Pittonia2: 177. 1891
Phenology: Flowering Jun–Sep.
Habitat: Lowland prairies
Elevation: 10–100 m
Agoseris ×elata has been and continues to be an enigmatic taxon. Perhaps no other name in the genus has been so misunderstood and misapplied. Many herbarium specimens labeled A. ×elata are in fact misidentified. Specimens of A. ×elata are not abundant in herbaria; the number of actual collections is relatively small compared to those for other Agoseris. Specimens that belong to A. ×elata represent a complex assemblage that has relatively few defining features and appears to be of hybrid origin. Most specimens appear to be intermediate between A. grandiflora and A. aurantiaca; most also appear to have characteristics of A. monticola or A. glauca var. dasycephala. The exact parentage remains unclear.
Agoseris ×elata occurs in two geographically separated populations, which cannot be consistently distinguished morphologically: one mainly in scattered lowland prairie locations in the Puget Sound and Willamette Valley areas (the type collection came from this popula tion; no new collections have been taken from this region in over 65 years; it is likely extirpated) and another at high elevations in California, primarily in the Lake Tahoe region and southward in the Sierra Nevada.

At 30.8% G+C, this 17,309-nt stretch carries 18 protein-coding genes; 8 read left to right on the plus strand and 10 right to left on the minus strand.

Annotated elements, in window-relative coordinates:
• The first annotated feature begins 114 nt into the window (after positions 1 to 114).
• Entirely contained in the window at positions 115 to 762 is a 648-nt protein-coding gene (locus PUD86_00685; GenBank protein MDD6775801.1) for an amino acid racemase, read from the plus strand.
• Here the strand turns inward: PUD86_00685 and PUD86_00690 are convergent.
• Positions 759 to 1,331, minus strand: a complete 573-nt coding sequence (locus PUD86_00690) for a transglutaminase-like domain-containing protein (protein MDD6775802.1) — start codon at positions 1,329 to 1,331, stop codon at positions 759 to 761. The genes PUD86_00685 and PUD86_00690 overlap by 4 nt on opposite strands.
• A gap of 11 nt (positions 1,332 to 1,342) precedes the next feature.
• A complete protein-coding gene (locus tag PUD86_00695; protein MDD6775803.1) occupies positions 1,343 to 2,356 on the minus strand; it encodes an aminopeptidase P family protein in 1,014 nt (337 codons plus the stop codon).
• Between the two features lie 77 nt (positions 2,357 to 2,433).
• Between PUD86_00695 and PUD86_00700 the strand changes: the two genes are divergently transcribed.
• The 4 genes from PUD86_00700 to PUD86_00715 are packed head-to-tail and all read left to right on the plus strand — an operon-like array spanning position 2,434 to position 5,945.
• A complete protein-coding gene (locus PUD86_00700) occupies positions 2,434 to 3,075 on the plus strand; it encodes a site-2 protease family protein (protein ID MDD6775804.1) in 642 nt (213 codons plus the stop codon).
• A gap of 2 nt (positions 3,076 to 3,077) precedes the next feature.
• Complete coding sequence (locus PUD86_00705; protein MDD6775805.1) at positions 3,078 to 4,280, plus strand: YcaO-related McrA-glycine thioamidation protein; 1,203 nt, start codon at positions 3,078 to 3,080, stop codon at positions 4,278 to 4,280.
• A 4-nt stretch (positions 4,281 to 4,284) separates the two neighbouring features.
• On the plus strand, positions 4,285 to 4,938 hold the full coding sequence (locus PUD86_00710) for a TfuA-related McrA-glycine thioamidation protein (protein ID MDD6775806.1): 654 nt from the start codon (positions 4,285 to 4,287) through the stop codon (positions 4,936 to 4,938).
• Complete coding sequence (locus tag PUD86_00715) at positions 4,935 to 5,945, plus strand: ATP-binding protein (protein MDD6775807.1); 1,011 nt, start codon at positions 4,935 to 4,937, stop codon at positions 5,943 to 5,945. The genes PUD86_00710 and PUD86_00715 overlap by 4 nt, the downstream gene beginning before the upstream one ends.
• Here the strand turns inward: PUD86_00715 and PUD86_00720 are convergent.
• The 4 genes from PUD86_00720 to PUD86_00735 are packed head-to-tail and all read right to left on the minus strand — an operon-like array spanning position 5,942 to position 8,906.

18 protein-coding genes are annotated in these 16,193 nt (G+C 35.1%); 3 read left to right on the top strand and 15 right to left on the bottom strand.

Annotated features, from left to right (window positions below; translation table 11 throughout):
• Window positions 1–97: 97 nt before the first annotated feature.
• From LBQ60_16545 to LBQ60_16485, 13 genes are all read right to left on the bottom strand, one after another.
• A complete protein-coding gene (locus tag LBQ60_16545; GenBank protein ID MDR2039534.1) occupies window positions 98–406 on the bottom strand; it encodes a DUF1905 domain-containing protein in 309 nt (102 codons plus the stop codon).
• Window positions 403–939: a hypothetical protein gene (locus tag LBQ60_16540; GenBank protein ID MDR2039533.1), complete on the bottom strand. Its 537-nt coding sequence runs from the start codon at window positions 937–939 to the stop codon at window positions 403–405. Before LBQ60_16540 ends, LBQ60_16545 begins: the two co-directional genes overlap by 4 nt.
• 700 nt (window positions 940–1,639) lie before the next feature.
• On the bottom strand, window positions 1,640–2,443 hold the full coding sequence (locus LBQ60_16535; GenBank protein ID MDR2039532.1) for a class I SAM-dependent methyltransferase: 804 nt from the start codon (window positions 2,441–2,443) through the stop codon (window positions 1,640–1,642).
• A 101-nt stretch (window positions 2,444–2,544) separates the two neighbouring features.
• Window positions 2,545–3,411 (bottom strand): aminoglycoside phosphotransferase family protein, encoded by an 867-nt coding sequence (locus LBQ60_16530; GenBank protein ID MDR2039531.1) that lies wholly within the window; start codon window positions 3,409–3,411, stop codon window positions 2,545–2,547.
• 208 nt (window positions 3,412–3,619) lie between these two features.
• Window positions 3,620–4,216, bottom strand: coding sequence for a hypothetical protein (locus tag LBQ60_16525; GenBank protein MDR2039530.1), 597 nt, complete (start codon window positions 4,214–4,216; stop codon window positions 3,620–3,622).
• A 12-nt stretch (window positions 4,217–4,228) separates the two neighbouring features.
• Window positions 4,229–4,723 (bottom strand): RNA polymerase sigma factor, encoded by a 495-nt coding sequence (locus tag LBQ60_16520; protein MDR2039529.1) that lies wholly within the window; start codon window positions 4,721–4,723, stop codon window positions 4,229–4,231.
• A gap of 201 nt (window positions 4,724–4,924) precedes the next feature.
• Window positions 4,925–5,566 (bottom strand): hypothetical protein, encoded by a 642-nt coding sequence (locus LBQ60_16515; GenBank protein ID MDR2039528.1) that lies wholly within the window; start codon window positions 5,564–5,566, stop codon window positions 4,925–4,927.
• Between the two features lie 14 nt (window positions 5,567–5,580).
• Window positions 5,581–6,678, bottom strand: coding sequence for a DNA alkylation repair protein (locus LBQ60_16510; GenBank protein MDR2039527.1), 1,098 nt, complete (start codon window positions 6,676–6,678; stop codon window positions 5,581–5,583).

|Author||Gary I. Baird +|
|Basionym||Stylopappus elatus +|
|Common name||Willamette agoseris +|
|Elevation||10–100 m +|
|Habitat||Lowland prairies +|
|Illustrator||Yevonn Wilson-Ramsey +|
|Phenology||Flowering Jun–Sep. +|
|Synonym||Agoseris grandiflora laciniata +, Agoseris laciniata +, Agoseris tenuifolia +, Stylopappus laciniatus +, Stylopappus laciniatus longifolius +, Troximon grandiflorum laciniatum +, Troximon grandiflorum tenuifolium + and Troximon nuttallii +|
|Taxon name||Agoseris ×elata +|
|Taxon parent||Agoseris +|
|Taxon rank||species +|
|Volume||Volume 19 +|